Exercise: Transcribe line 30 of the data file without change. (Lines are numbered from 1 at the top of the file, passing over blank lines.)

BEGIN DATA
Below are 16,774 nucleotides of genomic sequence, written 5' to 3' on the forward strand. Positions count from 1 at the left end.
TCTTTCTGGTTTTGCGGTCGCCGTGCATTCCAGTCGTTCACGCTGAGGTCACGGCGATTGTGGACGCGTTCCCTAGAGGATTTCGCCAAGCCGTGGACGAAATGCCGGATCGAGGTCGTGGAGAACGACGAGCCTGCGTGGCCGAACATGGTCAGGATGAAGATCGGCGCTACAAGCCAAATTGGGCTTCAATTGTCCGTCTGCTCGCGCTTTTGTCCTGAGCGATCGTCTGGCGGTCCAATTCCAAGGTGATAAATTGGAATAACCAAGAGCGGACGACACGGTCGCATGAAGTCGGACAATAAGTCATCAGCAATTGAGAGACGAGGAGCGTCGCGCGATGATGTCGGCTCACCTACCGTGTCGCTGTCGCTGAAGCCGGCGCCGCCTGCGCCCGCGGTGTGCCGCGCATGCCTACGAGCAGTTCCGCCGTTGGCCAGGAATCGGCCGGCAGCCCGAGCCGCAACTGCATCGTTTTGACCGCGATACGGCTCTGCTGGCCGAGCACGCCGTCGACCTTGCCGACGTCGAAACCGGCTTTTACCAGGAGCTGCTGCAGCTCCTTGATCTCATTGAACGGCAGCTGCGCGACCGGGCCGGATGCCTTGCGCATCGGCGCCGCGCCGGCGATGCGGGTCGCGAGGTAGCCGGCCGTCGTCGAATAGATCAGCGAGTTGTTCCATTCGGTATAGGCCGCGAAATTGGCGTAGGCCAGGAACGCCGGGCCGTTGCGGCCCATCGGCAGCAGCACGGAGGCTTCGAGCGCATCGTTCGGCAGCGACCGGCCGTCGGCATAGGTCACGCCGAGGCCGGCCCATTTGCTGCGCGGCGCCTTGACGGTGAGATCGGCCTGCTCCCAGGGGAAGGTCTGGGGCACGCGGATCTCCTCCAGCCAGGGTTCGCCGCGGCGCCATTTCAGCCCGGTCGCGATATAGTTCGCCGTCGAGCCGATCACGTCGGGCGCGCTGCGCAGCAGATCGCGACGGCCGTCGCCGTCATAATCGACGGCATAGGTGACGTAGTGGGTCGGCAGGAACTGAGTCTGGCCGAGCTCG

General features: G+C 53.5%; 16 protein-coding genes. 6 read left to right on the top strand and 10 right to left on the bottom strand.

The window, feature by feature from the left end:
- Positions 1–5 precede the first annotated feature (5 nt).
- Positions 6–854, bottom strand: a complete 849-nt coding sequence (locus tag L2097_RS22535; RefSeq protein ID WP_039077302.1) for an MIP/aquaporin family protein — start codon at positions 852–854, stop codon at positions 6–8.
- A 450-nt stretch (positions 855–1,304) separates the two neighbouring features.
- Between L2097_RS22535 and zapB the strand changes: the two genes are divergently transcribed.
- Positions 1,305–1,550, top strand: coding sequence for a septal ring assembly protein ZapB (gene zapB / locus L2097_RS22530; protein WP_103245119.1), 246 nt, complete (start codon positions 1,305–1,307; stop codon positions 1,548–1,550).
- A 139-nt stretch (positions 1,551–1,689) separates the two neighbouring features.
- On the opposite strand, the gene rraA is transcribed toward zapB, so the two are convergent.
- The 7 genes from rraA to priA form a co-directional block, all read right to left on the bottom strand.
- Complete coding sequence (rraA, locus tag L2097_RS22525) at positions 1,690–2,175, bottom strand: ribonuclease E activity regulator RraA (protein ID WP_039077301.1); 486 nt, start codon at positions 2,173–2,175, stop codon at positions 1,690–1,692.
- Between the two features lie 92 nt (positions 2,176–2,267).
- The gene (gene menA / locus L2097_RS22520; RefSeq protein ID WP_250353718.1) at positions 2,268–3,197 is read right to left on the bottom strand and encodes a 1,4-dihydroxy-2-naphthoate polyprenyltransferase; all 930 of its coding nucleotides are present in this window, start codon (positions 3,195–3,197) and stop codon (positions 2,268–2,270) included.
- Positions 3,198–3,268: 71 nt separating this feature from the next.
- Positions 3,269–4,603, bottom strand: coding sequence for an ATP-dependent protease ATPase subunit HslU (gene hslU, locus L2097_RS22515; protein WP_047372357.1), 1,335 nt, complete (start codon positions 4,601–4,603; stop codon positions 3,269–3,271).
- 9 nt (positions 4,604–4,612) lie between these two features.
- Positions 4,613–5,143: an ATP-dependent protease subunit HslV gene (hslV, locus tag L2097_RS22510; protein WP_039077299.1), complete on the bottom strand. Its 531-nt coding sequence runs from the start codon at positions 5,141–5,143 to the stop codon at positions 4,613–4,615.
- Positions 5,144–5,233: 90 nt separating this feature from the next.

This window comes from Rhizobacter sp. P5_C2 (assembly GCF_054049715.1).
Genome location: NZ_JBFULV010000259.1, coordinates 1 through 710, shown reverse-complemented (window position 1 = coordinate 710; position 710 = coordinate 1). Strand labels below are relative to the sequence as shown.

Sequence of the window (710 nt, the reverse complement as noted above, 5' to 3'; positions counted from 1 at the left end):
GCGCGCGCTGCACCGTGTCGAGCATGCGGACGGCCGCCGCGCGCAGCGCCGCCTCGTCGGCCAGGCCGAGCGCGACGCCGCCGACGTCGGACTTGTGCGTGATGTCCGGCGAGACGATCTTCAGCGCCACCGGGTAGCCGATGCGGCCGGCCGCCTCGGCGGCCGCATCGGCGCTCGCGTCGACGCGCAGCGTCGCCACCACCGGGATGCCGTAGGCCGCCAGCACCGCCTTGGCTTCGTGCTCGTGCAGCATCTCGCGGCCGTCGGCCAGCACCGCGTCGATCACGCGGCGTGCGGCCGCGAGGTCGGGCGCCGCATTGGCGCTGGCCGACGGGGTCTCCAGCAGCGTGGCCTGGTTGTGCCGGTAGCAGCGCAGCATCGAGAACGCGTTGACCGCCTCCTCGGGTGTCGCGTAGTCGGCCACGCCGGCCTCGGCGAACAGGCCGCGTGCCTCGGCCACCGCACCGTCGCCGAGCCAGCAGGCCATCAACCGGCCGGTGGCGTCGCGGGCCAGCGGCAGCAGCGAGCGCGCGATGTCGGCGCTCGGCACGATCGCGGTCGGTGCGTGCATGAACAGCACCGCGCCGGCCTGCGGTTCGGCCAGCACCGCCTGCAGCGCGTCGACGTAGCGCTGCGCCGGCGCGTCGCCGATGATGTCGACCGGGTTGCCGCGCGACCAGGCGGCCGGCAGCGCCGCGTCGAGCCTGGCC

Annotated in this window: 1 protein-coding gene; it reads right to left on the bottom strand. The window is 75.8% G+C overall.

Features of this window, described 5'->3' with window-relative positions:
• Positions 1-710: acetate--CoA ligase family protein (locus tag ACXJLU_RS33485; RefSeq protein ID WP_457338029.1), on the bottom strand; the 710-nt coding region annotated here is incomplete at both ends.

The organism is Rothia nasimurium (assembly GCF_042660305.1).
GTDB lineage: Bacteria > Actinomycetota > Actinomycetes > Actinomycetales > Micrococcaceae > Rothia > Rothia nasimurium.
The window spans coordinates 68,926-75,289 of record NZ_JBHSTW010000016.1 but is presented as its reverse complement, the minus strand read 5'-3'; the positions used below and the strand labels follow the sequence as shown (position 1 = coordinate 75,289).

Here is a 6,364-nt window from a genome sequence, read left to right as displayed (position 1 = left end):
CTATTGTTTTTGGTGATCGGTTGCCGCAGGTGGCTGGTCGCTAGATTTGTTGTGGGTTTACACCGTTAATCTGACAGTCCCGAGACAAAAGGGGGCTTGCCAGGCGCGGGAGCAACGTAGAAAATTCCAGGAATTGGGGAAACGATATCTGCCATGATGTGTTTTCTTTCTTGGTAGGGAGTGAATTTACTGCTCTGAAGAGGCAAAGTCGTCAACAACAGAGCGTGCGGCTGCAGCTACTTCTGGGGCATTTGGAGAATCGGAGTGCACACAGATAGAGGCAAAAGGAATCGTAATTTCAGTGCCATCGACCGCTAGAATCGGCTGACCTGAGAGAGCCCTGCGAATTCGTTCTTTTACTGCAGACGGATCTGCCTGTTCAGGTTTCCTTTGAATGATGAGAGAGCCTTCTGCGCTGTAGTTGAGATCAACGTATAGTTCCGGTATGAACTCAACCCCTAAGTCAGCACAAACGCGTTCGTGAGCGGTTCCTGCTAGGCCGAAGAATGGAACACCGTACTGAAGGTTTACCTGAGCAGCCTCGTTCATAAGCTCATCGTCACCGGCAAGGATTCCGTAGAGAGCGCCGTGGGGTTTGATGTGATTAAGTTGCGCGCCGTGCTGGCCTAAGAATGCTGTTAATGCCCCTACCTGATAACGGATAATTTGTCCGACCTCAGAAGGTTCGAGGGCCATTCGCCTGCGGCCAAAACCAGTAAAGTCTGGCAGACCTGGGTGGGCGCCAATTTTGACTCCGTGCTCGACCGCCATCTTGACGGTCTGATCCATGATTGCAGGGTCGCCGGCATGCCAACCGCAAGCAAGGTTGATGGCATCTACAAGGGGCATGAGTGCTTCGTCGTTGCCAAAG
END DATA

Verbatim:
The window spans coordinates 68,926-75,289 of record NZ_JBHSTW010000016.1 but is presented as its reverse complement, the minus strand read 5'-3'; the positions used below and the strand labels follow the sequence as shown (position 1 = coordinate 75,289).